For more information please contact Sarah French.
Family holiday plans gone to Ashes
What you need to know about taking children abroad after separation
The Ashes test series has begun, the sun is shining; summer is here. Attentions naturally turn to holiday. But there’s a word of warning if you are divorced or separated – you must have written permission from your former partner before you take the children abroad. And this requirement extends to everyone who has parental responsibility for a child.
Both our UK and foreign border controls have a duty to make reasonable checks. As a result if permission is not sought, it could cause lot of problems at the UK or foreign border if you are asked for proof of permission and don’t have it. It could cause you to have your holiday cut short or in the worst case scenario it could be a criminal matter of Child Abduction.
Don’t let rain stop play…
Thankfully, demonstrating permission is not complicated in most cases – a letter or email from your former partner with his or her contact details on it may suffice. Ask them to confirm their agreement in writing, giving some basic details about the holiday such as the child’s name, your destination, flight numbers and timings. If you are going further afield then the embassies usually list the type of information their boarder controls may seek and it may always be worthwhile researching at the embassy websites in any event.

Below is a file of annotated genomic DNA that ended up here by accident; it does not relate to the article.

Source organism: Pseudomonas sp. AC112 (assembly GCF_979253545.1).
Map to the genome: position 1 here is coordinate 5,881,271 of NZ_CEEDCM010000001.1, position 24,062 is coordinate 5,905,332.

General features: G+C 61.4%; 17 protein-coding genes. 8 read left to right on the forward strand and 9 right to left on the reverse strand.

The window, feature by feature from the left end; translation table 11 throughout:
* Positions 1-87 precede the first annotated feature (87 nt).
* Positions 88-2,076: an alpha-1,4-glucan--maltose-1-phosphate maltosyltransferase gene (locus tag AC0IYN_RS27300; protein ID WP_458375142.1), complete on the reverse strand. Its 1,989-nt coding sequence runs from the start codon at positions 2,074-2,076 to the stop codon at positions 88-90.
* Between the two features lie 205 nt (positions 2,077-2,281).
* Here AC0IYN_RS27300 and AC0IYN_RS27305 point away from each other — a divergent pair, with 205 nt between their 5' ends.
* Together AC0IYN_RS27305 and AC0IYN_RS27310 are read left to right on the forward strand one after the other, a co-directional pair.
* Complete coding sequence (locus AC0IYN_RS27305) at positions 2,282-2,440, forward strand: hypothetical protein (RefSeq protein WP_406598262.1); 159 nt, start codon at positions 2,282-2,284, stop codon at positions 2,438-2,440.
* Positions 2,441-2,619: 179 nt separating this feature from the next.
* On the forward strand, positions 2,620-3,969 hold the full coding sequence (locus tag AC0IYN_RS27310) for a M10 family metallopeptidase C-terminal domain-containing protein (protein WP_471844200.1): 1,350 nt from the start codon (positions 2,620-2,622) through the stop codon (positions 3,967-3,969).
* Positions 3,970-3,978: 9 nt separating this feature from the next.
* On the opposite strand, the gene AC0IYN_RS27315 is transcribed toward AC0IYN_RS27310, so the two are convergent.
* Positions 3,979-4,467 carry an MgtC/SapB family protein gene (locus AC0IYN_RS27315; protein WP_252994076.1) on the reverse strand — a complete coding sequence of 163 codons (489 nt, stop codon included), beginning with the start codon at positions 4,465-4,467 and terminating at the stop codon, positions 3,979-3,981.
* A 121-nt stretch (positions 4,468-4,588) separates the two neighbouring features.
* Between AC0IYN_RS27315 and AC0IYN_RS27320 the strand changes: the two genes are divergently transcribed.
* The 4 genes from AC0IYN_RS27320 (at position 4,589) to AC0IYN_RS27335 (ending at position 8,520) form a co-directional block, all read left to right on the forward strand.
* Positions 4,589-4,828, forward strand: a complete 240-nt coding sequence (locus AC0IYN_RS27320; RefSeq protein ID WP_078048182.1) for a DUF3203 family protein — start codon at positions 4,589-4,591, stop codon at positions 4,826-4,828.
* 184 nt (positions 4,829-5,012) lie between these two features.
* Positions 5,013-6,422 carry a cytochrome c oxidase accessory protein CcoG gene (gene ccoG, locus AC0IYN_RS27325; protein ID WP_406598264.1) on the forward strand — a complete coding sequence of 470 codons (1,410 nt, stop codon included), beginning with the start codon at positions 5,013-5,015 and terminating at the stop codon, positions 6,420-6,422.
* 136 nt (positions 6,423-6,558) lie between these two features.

Other practical considerations before you go on holiday include making sure you have a copy of the permission letter, the children’s birth certificates and your marriage certificate or decree absolute of divorce (if you have one) with you, particularly if your surname is now different to your child’s.
The sticky wicket…
But, what if your former partner will not give permission? As a lawyer who manages this problem, my advice is try to avoid it in the first place. The best advice is always to try and agree holidays where possible well in advance and, importantly, before anything is booked. Keeping your partner fully informed as to your plans can go a long way to prevent issues. Provide them with key information ideally writing such as flight details, hotel details and a number you can be contacted on in case of emergency.
If this doesn’t work and they refuse then the only way to travel without permission is to apply to the court. But a word of warning, these proceedings can take some time and you may need legal support, so if you think there may be an issue it’s worth allowing two to three months for it to be resolved. The good news is that provided there are no serious welfare concerns or risks of abduction, the court usually grants permission.